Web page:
How Retailers can capitalise on Waistcoat Wednesday and not run out of stock

The 2018 world cup is over, and as Russia looks forward to utilising the stadiums and feel good factor to create a lasting legacy for their nation, fashion retailers and clothing manufacturers are also rubbing their hands together having benefited from a somewhat unusual legacy set by England Manager, Gareth Southgate and his “waistcoat.”

Southgate has created a new global fashion trend for wearing a waistcoat. Indeed, since the nation got behind England for their semi-final clash against Croatia on “waistcoat Wednesday’, the National press has been full of stories about retailers running out of stock of waistcoats.

Many Russian clothing retailers claimed to have run out of all sizes, whereas back in the UK, M&S, who is the official tailor to the England team, was reported by Twitter user Joshua Grills to have run out of all but XXXL and XXL sizes on their website.

Kevin Carrick is CEO of global retail software solutions provider, Data Clarity. His company helps fashion brands like Paul Smith tackle this challenge.

Commenting he said, “Whilst no-one could have predicted the rush on sales for waistcoats during a summer heatwave, the fact that the only sizes that did not run out are the extra-large ones is no surprise to me. It’s very common for retailers to be left with a glut of stock at the smaller or larger end of the size scale that will be destined for the end of season sale. This is costing the retailer dearly in massive discounts on unsold stock.”

He added, “This is because retailers don’t know enough about the size profile of their customer base and therefore place bulk orders for all sizes with manufacturers and allow a percentage into their margins for unsold stock.”

But what if retailers did have real time insights in to their merchandising and could marry up all the data they store on an individual customer from different platforms and databases into one 360-degree view of their purchasing behaviour?

“This would have a dramatic effect on production stocks, sales, personalized marketing and maybe even the death nell for the end of season sale,” claims Kevin. Despite the fact that retailers are gathering this information with every purchase their customer makes, the reason they still have to order sizes they end up not being able to sell is because retailers are still grappling with the challenges presented by omni-channel retailing.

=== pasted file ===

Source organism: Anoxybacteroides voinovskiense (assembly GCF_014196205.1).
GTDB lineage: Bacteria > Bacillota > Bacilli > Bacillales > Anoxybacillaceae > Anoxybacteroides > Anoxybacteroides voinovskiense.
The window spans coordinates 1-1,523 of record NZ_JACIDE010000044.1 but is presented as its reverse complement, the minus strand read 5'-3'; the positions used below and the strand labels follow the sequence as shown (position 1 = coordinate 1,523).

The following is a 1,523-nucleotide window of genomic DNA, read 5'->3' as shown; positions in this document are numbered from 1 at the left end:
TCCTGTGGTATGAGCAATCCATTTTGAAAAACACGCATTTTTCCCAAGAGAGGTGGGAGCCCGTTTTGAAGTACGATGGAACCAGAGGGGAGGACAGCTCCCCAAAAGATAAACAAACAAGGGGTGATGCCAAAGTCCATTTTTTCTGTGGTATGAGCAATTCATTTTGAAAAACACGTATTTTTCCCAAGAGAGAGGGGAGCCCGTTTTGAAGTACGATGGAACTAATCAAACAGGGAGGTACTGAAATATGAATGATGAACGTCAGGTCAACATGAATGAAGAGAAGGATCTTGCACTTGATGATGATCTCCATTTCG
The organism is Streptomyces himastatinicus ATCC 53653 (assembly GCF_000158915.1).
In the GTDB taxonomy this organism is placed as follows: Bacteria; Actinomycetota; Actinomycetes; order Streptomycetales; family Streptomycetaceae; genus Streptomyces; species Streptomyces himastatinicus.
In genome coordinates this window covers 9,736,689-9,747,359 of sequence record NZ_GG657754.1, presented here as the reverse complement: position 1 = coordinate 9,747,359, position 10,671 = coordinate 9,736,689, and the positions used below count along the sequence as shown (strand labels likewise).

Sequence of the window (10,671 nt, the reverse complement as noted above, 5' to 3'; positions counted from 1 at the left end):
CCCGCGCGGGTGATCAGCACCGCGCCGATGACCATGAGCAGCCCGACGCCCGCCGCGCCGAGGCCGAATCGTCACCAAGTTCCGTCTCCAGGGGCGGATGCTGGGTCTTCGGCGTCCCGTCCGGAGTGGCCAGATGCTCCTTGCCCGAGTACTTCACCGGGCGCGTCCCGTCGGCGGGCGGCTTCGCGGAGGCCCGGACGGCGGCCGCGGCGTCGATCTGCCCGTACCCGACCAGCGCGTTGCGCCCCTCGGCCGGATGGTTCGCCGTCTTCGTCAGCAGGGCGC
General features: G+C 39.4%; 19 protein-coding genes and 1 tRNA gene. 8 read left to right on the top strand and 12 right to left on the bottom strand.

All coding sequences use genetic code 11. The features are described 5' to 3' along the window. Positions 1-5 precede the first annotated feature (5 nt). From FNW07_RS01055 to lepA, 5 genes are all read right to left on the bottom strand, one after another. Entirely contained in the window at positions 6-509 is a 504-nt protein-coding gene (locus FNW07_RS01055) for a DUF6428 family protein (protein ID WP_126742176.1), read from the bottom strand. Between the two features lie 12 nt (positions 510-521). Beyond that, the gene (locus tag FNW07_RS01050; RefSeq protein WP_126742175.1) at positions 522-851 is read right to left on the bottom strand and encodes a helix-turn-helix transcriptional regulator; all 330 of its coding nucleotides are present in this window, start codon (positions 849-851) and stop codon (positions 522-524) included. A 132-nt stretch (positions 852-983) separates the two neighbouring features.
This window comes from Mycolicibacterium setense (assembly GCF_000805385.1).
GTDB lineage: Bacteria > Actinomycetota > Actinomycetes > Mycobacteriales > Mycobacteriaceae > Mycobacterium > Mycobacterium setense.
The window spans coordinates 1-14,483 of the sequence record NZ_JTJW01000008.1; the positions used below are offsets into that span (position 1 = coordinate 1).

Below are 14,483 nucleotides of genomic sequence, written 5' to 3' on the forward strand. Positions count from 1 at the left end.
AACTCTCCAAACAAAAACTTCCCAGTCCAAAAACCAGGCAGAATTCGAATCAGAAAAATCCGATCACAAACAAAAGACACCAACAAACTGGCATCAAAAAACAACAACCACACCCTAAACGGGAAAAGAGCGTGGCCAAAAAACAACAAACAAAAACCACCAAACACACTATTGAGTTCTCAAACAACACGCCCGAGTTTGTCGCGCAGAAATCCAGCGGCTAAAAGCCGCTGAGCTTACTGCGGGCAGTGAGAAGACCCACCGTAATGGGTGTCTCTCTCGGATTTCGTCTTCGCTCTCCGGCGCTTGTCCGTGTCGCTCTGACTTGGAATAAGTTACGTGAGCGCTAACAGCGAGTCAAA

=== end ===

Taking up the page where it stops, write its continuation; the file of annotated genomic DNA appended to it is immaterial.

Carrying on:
Very few have yet cracked the nut of being able to integrate all their various back-end systems from across the company to provide a seamless customer experience and insight across all channels.

This is because customers have many different ways to interact with the business and warehouse management systems are not updating quick enough to meet demand.

They can visit a bricks and mortar store and interact or buy via a mobile app, e-commerce website, telephone customer service, chatbots and customers are increasingly channel-hopping during the sale cycle.

The difficulty for retailers is in accurate customer profiling. With data on a customer stored in disparate systems, maintaining up-to-date information on customers is not possible. Take the example of Sandra Jones. Sandra could sign up for a newsletter under Mrs. Sandra Jones, but have an old record loyalty scheme under her maiden name.

This video demonstrates the power of omni-channel retail.

In this example, most systems would now have two records for one person, but omni-channel systems, like ClarityOmnivue, are able to merge records and recognize variations of the same details.

Retailers can ensure a consistent and personalized experience by gathering and merging data from all these touch points to create a single view of the customer. With deep customer profiling, retailers can offer personalized marketing efforts with relevant and timely messages that appeal to the individual based on their size profile, style choices and colour palette.

This also means that production and design teams have accurate data on the best-selling products and sizes for each store and can forecast stock levels to reduce waste. Stock sizes and styles that are sent to stores match the profile of that store.

Omni-channel retailing is changing the way that customers and companies interact with each other. When the customer can interact with a company at any touch point they choose and get a personalised experience, the retailer benefits from improve customer loyalty and decreased production costs.

Waistcoats may be trending this week, but for retailers, omni-channel is the trend that is going to be most important for the years to come.

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